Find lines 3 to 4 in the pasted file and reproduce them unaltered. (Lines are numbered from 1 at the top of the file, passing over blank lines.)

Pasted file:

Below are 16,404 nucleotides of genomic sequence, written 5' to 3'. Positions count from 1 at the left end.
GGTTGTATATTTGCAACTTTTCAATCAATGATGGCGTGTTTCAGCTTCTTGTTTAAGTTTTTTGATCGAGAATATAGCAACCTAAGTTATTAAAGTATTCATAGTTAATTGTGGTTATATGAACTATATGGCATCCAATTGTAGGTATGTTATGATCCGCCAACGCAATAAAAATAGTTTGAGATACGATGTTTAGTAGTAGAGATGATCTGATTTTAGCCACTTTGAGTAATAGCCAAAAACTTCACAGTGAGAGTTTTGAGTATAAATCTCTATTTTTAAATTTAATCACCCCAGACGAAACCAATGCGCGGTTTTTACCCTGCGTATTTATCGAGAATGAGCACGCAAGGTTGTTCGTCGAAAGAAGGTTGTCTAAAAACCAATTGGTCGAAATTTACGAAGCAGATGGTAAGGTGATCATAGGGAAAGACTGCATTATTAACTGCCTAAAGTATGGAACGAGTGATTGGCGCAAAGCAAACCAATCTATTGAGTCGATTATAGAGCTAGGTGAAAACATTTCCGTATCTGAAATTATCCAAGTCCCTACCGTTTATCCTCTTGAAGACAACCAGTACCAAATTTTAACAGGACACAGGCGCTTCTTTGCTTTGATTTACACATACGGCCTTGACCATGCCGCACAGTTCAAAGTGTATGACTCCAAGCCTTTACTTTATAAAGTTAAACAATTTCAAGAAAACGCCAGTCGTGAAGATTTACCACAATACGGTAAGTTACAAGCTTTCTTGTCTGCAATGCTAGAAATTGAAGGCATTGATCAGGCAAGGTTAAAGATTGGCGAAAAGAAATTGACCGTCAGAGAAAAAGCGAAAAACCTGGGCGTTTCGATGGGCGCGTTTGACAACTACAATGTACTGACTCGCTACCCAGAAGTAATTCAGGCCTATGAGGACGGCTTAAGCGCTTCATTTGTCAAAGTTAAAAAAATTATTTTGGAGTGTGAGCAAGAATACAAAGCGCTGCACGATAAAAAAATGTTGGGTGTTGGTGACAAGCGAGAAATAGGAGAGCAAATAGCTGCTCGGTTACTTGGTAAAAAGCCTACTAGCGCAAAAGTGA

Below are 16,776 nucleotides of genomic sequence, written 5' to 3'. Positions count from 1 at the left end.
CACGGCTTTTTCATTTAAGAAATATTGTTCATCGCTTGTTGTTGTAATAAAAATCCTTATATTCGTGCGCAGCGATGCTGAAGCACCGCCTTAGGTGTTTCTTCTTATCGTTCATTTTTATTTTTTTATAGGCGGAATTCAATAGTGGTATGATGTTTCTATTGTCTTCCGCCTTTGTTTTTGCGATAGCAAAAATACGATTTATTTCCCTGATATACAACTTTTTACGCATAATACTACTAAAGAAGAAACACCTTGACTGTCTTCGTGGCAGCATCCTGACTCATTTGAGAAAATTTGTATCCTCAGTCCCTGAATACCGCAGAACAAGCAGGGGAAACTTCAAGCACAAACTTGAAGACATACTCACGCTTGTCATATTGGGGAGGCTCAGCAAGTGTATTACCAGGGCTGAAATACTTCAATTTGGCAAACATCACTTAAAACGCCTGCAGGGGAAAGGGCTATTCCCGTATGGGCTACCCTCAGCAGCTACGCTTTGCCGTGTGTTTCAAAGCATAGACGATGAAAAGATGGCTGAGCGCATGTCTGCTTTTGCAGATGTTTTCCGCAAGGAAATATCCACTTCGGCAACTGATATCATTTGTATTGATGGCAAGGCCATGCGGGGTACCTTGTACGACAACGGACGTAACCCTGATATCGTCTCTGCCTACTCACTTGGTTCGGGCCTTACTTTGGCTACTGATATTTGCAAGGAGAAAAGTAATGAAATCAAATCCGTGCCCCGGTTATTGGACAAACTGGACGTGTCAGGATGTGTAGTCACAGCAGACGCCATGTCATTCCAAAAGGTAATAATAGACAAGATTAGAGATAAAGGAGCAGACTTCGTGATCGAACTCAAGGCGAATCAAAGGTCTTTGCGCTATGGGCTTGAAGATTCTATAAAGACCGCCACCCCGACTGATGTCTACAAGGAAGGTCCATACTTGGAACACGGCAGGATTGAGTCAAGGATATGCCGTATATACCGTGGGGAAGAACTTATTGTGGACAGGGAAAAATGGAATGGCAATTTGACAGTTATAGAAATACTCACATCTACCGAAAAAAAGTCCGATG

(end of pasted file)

Below are 16,776 nucleotides of genomic sequence, written 5' to 3'. Positions count from 1 at the left end.
CACGGCTTTTTCATTTAAGAAATATTGTTCATCGCTTGTTGTTGTAATAAAAATCCTTATATTCGTGCGCAGCGATGCTGAAGCACCGCCTTAGGTGTTTCTTCTTATCGTTCATTTTTATTTTTTTATAGGCGGAATTCAATAGTGGTATGATGTTTCTATTGTCTTCCGCCTTTGTTTTTGCGATAGCAAAAATACGATTTATTTCCCTGATATACAACTTTTTACGCATAATACTACTAAAGAAGAAACACCTTGACTGTCTTCGTGGCAGCATCCTGACTCATTTGAGAAAATTTGTATCCTCAGTCCCTGAATACCGCAGAACAAGCAGGGGAAACTTCAAGCACAAACTTGAAGACATACTCACGCTTGTCATATTGGGGAGGCTCAGCAAGTGTATTACCAGGGCTGAAATACTTCAATTTGGCAAACATCACTTAAAACGCCTGCAGGGGAAAGGGCTATTCCCGTATGGGCTACCCTCAGCAGCTACGCTTTGCCGTGTGTTTCAAAGCATAGACGATGAAAAGATGGCTGAGCGCATGTCTGCTTTTGCAGATGTTTTCCGCAAGGAAATATCCACTTCGGCAACTGATATCATTTGTATTGATGGCAAGGCCATGCGGGGTACCTTGTACGACAACGGACGTAACCCTGATATCGTCTCTGCCTACTCACTTGGTTCGGGCCTTACTTTGGCTACTGATATTTGCAAGGAGAAAAGTAATGAAATCAAATCCGTGCCCCGGTTATTGGACAAACTGGACGTGTCAGGATGTGTAGTCACAGCAGACGCCATGTCATTCCAAAAGGTAATAATAGACAAGATTAGAGATAAAGGAGCAGACTTCGTGATCGAACTCAAGGCGAATCAAAGGTCTTTGCGCTATGGGCTTGAAGATTCTATAAAGACCGCCACCCCGACTGATGTCTACAAGGAAGGTCCATACTTGGAACACGGCAGGATTGAGTCAAGGATATGCCGTATATACCGTGGGGAAGAACTTATTGTGGACAGGGAAAAATGGAATGGCAATTTGACAGTTATAGAAATACTCACATCTACCGAAAAAAAGTCCGATG